South Africa has a wealth of environmental legislation covering a broad range of environment issues, from biodiversity protection to regulating water use and atmospheric emissions. Despite South Africa’s legislative provisions protecting inter alia conservation in the country, incorrect decision making and limited enforcement of reported environmental offences has the consequence that the objectives of South Africa’s environmental legislation are not being achieved. As a result carnivore conservation in South Africa is being seriously hindered. This is particularly relevant in the captive keeping and hunting industries. Lack of capacity within governmental and law enforcement sectors, coupled with a lack of prosecutions in this area, has resulted in there being insufficient repercussions for illegal activities related to carnivores. This means that offenders are not deterred from committing such offences, resulting in detrimental activities to carnivores continuing. Therefore a thorough understanding of the environmental legislative framework as it applies to carnivore conservation and challenging actions that are contrary to this framework is crucial to the survival of South Africa’s carnivores, as it will contribute to ensuring healthy and sustainable populations are maintained.
TARGETED SPECIES AND HABITATS
The basic laws are in place to conserve carnivores in South Africa, but a formal understanding and documenting of loopholes is required to maximize conservation effort. There is also a lack of will and resources in government to effectively utilise the legislation. As a result irregularities go unpunished and there is little or no deterrent for carnivore-related crimes. A better understanding of the legislative framework is required. This will be obtained through partnering with legal experts like universities and the Centre for Environmental Rights. This will lead to the identification of all legal issues that either hamper carnivore conservation or prevent it from taking place effectively e.g. the legal ownership of reintroduced carnivores. This can then be used to lobby government to amend or enforce the relevant legislation to conserve carnivores.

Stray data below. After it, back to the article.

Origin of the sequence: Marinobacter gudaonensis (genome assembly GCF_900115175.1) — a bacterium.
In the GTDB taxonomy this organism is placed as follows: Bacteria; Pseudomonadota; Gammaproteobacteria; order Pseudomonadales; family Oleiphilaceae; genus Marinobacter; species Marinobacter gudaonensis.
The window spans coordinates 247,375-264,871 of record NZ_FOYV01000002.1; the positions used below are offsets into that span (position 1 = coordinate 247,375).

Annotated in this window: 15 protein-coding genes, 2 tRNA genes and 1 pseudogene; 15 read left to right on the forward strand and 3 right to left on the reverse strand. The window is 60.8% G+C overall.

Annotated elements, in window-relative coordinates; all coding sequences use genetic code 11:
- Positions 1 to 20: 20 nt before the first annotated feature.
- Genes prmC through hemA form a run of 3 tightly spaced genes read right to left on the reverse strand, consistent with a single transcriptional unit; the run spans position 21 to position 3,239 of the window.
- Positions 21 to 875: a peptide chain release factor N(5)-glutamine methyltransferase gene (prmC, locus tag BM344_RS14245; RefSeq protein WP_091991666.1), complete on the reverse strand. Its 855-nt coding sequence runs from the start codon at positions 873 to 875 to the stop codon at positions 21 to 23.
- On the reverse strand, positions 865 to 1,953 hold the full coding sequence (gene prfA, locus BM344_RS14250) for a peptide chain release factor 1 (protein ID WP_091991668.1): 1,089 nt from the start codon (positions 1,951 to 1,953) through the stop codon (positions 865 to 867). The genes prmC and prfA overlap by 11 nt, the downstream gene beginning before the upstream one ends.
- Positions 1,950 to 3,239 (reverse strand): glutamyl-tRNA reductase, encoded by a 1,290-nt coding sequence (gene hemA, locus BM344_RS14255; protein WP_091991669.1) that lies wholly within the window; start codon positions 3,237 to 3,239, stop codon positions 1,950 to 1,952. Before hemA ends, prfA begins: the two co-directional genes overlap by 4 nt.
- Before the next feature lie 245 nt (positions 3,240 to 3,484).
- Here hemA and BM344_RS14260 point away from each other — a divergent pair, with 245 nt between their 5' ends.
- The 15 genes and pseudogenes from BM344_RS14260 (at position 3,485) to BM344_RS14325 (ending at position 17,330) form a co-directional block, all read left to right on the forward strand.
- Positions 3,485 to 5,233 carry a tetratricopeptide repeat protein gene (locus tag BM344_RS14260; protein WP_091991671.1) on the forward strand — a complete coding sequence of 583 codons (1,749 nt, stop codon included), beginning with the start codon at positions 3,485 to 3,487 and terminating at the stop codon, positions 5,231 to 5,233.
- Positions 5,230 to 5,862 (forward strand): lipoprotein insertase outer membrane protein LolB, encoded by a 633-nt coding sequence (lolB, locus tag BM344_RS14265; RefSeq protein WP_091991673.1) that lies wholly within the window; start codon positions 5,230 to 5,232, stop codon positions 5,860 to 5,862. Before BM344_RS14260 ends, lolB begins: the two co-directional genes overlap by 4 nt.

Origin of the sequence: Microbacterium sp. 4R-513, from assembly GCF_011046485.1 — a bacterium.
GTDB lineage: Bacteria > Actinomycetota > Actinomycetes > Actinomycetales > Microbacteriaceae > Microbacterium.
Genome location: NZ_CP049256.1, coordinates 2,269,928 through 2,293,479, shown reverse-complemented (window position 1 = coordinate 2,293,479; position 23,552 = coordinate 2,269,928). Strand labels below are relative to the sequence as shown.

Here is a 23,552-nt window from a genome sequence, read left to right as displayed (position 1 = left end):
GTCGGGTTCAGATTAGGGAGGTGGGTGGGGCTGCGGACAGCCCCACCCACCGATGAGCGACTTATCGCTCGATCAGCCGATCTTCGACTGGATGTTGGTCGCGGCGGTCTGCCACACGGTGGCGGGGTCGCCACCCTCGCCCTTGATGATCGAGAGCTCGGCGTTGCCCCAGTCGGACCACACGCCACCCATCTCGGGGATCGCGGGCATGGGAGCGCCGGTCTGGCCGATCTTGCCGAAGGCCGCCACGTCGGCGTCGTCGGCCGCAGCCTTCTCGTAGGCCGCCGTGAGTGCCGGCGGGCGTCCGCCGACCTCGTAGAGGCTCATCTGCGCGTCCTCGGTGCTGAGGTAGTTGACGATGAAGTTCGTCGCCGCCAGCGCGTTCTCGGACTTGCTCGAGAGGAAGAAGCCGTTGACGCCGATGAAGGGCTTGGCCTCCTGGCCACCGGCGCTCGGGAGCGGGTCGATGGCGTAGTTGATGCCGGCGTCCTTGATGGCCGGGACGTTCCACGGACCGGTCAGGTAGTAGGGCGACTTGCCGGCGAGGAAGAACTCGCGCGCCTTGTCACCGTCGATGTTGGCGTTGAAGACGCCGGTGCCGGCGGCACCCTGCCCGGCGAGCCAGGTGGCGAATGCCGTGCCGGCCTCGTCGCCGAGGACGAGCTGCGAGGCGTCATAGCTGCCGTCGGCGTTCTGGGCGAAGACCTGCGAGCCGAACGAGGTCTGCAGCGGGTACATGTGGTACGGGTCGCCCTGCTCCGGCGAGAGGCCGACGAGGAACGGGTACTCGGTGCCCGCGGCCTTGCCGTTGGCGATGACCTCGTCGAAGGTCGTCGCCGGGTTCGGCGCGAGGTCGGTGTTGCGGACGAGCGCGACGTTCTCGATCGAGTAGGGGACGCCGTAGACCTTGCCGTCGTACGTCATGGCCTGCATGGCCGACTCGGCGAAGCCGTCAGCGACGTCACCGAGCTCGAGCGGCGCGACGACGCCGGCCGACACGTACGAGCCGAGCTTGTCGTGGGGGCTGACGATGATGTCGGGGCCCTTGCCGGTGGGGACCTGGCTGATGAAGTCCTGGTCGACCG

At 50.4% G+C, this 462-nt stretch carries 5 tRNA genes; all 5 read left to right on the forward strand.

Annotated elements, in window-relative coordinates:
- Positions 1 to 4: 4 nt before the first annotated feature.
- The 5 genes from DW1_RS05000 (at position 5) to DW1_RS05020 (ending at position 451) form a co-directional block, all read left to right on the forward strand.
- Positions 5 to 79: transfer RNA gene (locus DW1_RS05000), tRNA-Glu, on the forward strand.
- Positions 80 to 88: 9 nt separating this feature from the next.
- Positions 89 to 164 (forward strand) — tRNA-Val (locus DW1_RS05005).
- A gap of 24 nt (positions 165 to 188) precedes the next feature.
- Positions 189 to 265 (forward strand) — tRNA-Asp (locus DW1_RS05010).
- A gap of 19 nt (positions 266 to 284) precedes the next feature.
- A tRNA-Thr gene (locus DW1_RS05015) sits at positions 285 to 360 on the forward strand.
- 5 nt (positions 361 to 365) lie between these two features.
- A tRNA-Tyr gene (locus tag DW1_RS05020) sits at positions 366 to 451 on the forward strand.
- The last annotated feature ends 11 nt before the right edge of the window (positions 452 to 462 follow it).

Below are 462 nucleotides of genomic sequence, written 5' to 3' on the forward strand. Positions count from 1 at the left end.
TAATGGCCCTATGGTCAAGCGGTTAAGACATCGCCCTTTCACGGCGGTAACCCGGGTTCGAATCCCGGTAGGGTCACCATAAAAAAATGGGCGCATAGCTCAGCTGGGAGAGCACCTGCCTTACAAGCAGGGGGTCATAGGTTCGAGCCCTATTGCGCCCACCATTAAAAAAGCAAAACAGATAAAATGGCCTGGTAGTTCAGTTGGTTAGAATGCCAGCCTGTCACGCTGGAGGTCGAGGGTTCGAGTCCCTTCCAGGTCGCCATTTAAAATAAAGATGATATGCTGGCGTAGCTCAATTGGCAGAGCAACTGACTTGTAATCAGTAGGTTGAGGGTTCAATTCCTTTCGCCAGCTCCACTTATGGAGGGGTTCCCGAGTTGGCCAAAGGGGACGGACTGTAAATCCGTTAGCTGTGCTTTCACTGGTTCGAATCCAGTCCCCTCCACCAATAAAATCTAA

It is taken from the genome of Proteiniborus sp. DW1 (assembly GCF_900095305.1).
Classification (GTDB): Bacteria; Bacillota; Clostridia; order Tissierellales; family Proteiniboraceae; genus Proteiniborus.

A key legal frustration in carnivore conservation is a lack of alignment in the law. Each province has a different set of legislation and national legislation that overarches the nine provinces. National legislation needs to be investigated in light of international conventions e.g. South African legislation needs to undergo public scrutiny before implementation, but the CITES Non Detriment Finding (NDF) process stipulates that trade should be immediately suspended on a negative NDF finding. Thus South Arica cannot amend laws to suspend trade as per CITES without public participation.
The EWT-CCP must play a key role in supporting government to enforce legislation. Staff can offer evidence in aggravation of sentencing, a database of case law needs to be developed that law enforcement agencies can call on and carnivore specific training and capacity building needs to be done in the legal sector e.g. Green Scorpions, detective and magistrates.
Much of this work is highly specialised and will require partnering with legal experts or getting a legal expert into the EWT-CCP team.